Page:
Rees: Because there was a world of music out there not just 'rock' (in the widest sense of the word) and I liked a lot of it. I didn't know Dissidenten etc then (Holgar Czukay's Persian Love was the only thing I had heard that I thought was like C Cat Trance then). My interests haven't really changed - I am a Cross-Cultural Psychologist in some manifestations and it seems like the same interest to me (ironically I have a Persian lover too)
Where you already a doctor in psychology or did that interest only evolve after your "musical career"?

Rees: When I left Medium Medium I worked in a musical instrument shop and started C Cat Trance during that time. I also did some recordings for a doctor wanting some backing music for 'hypnotherapy' tapes he was using with patients. This started an interest in psychology & music. I started reading psychology in the School of African and Asian studies at University of Sussex (so I could combine an interest in cultural diversity with psychology) and finished with a PhD as a Cross-Cultural Psychologist. After teaching in a few universities I gave that up and took another PhD in Clinical Psychology. The combination of cross -cultural and clinical work can be maintained in a city as diverse as London. I have clients from Ghana, Turkey, Bangla Desh, Vietnam etc - it feels like an extention of the same interest as I had in music from different cultural contexts - it's all happened rather organically and without much of a plan - and it's all, ulitimately, about increasing understanding (within individuals and across cultures), increasing well-being and reducing distress - music can do it more directly than clinical psychology, but sometimes therapy helps too!

I never stopped C Cat Trance but we never made any attempt to get recording contracts or gigs - everything we have ever done has been by invitation rather than by hassling people - did a couple of dance tracks with no associated gigs - this is the first gig we have been offered in a long time.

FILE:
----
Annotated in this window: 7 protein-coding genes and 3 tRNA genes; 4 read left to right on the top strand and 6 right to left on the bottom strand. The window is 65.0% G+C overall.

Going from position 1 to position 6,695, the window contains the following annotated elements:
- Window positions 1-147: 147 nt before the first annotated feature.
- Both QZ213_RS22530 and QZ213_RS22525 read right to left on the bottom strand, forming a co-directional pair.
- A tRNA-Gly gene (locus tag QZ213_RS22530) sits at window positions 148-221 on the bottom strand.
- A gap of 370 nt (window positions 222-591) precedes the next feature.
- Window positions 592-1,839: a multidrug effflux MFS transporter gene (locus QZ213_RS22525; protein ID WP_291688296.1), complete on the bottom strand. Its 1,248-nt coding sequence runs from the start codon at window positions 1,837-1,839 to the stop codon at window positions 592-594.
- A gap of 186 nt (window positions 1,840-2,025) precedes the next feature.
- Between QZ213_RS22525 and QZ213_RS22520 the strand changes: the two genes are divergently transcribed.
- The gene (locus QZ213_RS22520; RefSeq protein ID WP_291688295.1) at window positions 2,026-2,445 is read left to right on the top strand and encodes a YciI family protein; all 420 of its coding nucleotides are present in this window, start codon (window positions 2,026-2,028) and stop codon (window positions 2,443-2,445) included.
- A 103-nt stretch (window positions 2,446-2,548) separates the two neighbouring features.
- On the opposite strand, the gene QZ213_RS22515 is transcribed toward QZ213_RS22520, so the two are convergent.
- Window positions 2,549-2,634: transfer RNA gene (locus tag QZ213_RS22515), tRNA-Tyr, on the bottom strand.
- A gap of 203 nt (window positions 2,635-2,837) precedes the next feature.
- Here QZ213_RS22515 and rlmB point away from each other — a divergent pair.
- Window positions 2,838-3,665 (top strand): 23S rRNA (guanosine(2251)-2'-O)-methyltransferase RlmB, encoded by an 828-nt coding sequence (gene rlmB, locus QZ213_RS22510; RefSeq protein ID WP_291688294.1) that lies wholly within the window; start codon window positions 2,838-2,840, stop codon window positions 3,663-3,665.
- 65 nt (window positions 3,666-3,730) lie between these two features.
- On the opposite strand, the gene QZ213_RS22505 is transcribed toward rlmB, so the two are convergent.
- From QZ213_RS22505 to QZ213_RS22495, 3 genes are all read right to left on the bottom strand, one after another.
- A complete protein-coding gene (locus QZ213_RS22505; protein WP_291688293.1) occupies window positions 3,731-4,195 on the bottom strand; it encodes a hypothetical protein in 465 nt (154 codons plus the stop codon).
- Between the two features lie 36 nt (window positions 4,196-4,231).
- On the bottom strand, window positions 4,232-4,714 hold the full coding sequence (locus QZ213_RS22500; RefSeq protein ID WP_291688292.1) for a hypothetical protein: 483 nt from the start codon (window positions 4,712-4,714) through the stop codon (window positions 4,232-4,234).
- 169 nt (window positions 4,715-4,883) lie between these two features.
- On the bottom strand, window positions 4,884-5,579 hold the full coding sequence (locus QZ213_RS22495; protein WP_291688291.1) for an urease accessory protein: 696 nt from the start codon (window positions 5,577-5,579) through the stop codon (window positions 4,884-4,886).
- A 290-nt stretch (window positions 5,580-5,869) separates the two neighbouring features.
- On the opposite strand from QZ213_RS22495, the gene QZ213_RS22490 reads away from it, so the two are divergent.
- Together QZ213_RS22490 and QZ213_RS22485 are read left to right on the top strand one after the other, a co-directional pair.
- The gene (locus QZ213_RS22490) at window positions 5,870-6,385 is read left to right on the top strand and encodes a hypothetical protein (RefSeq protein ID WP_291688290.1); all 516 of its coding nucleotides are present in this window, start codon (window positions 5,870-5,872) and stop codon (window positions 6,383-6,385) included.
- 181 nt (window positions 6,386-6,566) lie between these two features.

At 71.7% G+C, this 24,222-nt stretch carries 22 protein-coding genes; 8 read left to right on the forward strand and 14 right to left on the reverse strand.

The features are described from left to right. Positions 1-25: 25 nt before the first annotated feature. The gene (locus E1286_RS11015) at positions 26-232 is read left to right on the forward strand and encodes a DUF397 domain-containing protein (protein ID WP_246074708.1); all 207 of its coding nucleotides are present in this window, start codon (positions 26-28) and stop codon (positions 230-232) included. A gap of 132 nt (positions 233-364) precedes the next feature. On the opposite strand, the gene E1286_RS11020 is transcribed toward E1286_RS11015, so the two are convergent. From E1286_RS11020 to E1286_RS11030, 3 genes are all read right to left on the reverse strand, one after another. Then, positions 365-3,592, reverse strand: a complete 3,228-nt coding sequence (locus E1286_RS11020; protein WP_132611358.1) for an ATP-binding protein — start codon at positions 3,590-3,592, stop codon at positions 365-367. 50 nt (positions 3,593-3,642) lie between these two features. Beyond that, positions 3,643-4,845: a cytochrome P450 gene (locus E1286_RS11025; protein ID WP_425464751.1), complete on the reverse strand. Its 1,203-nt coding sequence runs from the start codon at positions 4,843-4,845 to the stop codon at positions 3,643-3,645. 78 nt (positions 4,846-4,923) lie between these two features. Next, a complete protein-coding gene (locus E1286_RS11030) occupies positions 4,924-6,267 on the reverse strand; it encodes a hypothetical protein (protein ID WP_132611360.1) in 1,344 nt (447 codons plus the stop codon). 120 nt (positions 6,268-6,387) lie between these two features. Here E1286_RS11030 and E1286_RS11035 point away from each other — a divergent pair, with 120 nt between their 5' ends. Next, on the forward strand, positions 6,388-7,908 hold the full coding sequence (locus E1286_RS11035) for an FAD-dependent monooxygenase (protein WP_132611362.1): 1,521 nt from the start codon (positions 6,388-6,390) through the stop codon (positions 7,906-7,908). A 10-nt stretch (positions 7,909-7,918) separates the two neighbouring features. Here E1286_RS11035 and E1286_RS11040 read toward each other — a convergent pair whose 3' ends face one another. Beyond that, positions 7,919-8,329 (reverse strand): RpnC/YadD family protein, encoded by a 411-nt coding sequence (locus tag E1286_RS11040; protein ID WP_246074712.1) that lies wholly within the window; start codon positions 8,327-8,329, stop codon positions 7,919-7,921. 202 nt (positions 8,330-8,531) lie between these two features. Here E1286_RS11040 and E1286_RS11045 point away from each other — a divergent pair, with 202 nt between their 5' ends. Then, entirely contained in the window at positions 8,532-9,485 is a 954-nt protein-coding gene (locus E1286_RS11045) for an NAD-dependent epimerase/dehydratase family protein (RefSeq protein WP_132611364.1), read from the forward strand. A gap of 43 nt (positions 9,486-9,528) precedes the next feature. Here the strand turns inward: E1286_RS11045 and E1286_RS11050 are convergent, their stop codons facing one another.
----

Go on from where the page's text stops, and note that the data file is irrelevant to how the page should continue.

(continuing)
Let's dream here for a sec. If you should have had another recording contract after the demise of Red Flame (Why was that actually?)

Rees: I think they just couldn't keep going. They sold all their back catalogue to Cherry Red, hence the release of Karadara
How should you have sounded you think?
I listened to Karadara the other day and what struck me was that on the one hand you sounded very dark, let's call it New Wave, while on another almost pure authentic "world" music. Sometimes on the same record.

Rees: For me the funk (or latterly, dance, in fact, trance) element was also always important. A German publication described it as Arabische Funk, which I quite liked - but I like your description of dark world music - lets say it would have been (and may still be) Dark World Funk. There was a recording for Manchester dance label Bush Records called Beautiful Hurts - but very obscure - I think they only pressed 500 DJ copies. I did another track for them that was not released, and did a track or two for a Nottingham dance label (Time). These were in the Techno/Trance/House vein but with a CCT sensibility.
Karadara is a treasure of information. Seems you played a lot in Holland and had a few gigs in Belgium too. We always though the AB in Brussels was your last Belgian gig, but you played the Democrazy in Gent in 1992. Do you remember anything of these Belgian gigs?

Rees: I do remember fragments - I don't really remember the venue in Gent although I remember the city and being there for that gig (it is one of my favourite cities - when I played acoustic music for a couple of summers - before buying my sax - we based ourselves in Gent)
Last question. Since you play with Medium Medium again, any chance in any of their songs in the setlist?

Rees: Not at the moment. The possibility of Medium Medium playing some C Cat Trance songs was considered when we first started doing Medium Medium gigs again, but in my head they are quite separate projects really - and we have a lot of C Cat Trance material.

Ziggi Smurfdust